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  1. #1
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    WordPress Themes/Templates: Need Overview

    I'm setting up my first WordPress site and want to style my sections (categories) and pages. First, I want to add my own footer and Google AdSense to every page.

    Next, I want to change the section/category home page at MySite/world with my own design. The child pags (e.g. MySite/world/spain) will be a little different still.

    It sounds like I'm going to be working with both Themes and Templates. I've been reading about both on WordPress' site, but I don't yet understand how they work, or what one does first.

    To insert a footer and Google AdSense on every page, would I simply modify a particular template? If I want to change the look of MySite/world, what would I do first?

    Thanks.

  2. #2
    SitePoint Zealot somecallmejosh's Avatar
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    wordpress themes are generally made up of several different files. A header.php, sidebar.php, footer.php, and an index.php which uses server side includes to pull in the content from the remaining files into the page.

    <?php get_footer(); ?> - pulls the contents of the footer.php page into the index.php page.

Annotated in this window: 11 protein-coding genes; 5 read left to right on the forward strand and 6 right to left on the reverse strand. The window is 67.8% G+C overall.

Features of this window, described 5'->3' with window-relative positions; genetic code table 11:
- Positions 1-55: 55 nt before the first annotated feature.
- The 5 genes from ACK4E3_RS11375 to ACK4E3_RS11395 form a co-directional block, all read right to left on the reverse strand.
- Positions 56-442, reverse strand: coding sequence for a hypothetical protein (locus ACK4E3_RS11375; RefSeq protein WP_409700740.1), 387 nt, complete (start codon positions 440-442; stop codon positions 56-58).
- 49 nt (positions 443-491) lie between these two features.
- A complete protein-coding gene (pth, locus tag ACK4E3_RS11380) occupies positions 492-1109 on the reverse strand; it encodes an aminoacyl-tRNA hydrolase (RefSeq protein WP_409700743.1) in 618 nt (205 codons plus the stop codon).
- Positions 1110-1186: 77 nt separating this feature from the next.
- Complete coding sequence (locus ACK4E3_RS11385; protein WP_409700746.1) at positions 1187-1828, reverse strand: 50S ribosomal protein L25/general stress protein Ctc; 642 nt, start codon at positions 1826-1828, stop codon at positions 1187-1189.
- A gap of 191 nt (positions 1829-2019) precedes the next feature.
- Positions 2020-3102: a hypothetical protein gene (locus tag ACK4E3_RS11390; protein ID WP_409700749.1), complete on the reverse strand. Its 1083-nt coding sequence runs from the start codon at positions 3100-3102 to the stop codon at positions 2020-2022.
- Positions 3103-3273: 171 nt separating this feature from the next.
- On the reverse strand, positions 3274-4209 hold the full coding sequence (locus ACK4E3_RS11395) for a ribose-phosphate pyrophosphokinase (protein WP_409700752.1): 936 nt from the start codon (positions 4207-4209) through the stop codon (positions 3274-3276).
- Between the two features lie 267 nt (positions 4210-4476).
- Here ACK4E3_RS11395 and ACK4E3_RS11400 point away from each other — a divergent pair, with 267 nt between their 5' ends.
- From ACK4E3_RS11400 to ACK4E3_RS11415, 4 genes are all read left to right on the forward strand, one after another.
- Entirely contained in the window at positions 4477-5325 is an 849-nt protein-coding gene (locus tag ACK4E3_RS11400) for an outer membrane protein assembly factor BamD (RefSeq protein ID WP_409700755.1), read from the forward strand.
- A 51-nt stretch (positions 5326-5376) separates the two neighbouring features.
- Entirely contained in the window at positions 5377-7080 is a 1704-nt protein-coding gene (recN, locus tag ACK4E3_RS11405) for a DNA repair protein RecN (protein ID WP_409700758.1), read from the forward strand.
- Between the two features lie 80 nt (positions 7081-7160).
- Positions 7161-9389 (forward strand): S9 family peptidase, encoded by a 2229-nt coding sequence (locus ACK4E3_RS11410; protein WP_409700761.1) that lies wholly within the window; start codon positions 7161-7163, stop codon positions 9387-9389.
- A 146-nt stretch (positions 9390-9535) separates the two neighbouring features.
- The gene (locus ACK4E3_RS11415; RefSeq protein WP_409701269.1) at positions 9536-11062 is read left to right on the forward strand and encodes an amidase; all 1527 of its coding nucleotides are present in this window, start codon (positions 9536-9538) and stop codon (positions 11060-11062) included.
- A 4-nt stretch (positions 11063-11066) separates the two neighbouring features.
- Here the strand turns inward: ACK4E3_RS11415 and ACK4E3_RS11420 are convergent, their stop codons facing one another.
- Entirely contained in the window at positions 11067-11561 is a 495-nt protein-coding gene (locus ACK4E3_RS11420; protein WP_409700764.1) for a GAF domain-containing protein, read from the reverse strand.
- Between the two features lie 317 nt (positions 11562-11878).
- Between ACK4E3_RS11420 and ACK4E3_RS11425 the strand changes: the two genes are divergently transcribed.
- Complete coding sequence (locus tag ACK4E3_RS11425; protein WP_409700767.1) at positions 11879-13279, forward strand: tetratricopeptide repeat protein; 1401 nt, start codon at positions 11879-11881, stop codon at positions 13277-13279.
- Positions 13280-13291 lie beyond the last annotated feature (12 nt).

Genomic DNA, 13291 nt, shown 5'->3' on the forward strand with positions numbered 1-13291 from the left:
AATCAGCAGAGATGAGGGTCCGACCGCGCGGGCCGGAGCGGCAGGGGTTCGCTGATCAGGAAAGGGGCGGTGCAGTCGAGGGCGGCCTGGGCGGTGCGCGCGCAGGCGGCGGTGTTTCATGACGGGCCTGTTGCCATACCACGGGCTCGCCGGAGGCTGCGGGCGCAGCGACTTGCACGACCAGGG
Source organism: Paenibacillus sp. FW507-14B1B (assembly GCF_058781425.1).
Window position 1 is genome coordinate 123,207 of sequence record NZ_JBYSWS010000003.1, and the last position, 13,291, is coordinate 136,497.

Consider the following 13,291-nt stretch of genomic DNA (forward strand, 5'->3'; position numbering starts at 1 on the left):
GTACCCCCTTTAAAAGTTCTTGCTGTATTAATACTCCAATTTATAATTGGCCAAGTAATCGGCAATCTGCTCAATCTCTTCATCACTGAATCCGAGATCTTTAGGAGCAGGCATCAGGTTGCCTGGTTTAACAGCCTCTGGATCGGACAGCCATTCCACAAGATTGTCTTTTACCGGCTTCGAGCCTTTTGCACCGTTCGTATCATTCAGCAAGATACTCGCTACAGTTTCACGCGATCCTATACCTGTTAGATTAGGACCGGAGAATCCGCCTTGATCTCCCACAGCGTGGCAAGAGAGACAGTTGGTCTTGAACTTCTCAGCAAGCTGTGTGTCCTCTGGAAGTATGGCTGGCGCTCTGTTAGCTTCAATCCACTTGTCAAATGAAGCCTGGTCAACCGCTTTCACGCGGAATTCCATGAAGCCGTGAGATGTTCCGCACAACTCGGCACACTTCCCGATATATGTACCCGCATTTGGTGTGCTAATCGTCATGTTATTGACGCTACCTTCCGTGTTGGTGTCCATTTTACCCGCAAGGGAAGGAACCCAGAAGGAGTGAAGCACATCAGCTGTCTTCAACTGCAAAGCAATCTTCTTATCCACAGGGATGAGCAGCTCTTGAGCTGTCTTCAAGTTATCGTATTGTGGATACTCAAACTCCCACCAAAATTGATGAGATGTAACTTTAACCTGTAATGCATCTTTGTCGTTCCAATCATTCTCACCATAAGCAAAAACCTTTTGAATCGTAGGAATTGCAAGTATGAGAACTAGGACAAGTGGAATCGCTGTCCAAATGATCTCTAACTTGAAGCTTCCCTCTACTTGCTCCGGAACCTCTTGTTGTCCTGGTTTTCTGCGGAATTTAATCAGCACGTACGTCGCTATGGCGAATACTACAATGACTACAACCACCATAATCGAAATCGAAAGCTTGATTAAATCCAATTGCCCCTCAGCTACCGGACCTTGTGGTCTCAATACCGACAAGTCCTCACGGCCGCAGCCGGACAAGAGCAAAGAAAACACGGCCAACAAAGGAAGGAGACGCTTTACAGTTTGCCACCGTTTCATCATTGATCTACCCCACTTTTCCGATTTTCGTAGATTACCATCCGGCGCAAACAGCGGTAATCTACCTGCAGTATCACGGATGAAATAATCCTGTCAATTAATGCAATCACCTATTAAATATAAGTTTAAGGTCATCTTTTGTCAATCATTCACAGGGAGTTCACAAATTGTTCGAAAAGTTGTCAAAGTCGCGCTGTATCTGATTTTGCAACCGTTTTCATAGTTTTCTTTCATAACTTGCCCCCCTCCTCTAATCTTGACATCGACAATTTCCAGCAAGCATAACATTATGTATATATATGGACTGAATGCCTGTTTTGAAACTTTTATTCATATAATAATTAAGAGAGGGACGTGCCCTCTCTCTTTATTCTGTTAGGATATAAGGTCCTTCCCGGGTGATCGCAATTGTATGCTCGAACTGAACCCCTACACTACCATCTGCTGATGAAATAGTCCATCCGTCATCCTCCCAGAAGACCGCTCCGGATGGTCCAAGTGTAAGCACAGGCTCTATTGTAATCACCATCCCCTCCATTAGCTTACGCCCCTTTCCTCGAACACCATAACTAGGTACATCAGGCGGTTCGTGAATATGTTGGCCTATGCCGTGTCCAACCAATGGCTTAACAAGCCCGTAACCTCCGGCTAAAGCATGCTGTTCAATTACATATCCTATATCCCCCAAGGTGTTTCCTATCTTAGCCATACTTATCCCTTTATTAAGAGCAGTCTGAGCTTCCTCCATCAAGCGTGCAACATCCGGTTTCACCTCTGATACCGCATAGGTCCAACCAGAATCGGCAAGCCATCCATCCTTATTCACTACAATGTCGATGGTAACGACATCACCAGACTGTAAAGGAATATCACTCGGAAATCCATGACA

<?php get_sidebar(); ?> - pulls the contents of the sidebar.php page into the index.php page.

    I think your understanding of templates refers to each of the pages I just mentioned. You would update the footer.php file to include your Google Adsense script on every page of the site. Or, you could install one of the Adsense plugins listed here: http://www.quickonlinetips.com/archi...oogle-adsense/.

    Download and unzip whatever plugin you choose - make sure to scan it for viruses first. Use an FTP client to upload the plugin to the wp-content/plugins folder. Then login to your administrative console on wordpress, and go to the plugins page. You'll see how to activate the plugin from there.
    Joshua K. Briley
    Website Design and Front End Development

  3. #3
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    Quote Originally Posted by somecallmejosh View Post
    wordpress themes are generally made up of several different files. A header.php, sidebar.php, footer.php, and an index.php which uses server side includes to pull in the content from the remaining files into the page.

    <?php get_footer(); ?> - pulls the contents of the footer.php page into the index.php page.
    So I could add my own personal footer by simply locating the footer.php file and inserting a link to my footer, right?

    <?php get_sidebar(); ?> - pulls the contents of the sidebar.php page into the index.php page.

    I think your understanding of templates refers to each of the pages I just mentioned. You would update the footer.php file to include your Google Adsense script on every page of the site. Or, you could install one of the Adsense plugins listed here: http://www.quickonlinetips.com/archi...oogle-adsense/.